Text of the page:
I remember one of them coming away with his face muscles twitching uncontrollably as a result of receiving at atemi to the neck. When someone said this could be serious and recommended calling the doctor, he replied, “I don’t care if I die!” Perhaps this was sheer bravado, perhaps not, but it illustrates the serious atmosphere surrounding these demonstrations.

Uke would attack hard and fast and then have to be skilled enough at ukemi to save himself from the consequences, like a racing driver going into a corner at 100 m.p.h., knowing he had to come out of it even faster to stay in control.

Injuries did occur, some of them serious, but they were accepted philosophically and they were not deliberately inflicted. In fact there was a standing joke about it being “just as well” there was a hospital practically next door to the dojo.

I remember one demonstration in which Shioda Sensei threw his uke heavily, then immediately turned around to talk to the crowd. Several members of the audience began to stare open-mouthed, as they could see uke still lying, motionless, where he had landed! Sensei turned back and quickly revived him with katsu resuscitation, to a round of relieved applause.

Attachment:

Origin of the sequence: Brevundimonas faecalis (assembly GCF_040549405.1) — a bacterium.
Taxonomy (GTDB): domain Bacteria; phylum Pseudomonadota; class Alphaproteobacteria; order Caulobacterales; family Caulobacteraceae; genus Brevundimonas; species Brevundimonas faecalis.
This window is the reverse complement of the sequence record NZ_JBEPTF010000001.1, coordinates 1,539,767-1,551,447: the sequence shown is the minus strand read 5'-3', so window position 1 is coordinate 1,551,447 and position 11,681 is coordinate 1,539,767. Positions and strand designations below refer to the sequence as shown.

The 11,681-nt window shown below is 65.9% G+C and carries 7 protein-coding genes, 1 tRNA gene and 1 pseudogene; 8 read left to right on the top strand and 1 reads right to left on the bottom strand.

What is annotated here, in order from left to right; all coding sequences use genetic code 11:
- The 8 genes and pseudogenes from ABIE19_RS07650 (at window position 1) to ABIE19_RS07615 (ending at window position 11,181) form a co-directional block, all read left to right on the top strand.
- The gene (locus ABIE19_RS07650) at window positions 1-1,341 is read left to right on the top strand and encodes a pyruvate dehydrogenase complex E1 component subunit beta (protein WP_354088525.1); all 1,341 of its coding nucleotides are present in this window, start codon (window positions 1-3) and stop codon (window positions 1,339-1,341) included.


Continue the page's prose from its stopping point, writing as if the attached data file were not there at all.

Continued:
I was Sensei’s uke only a few times in public demonstrations, as I was not experienced enough to take ukemi from his techniques, and I certainly wasn’t breaking my neck to participate. I probably would have if I had!

As I say, the difficulty I have is which of the four categories Shioda’s demonstrations would fall into. A Zen priest who witnessed one of them said it was an example of “mushin” (“no mind”) but he obviously did not mean “mindless”. He was referring to the ideal Zen state of mind in which thought and action are not separate, the mind and body are one, and things just “happen” without any effort.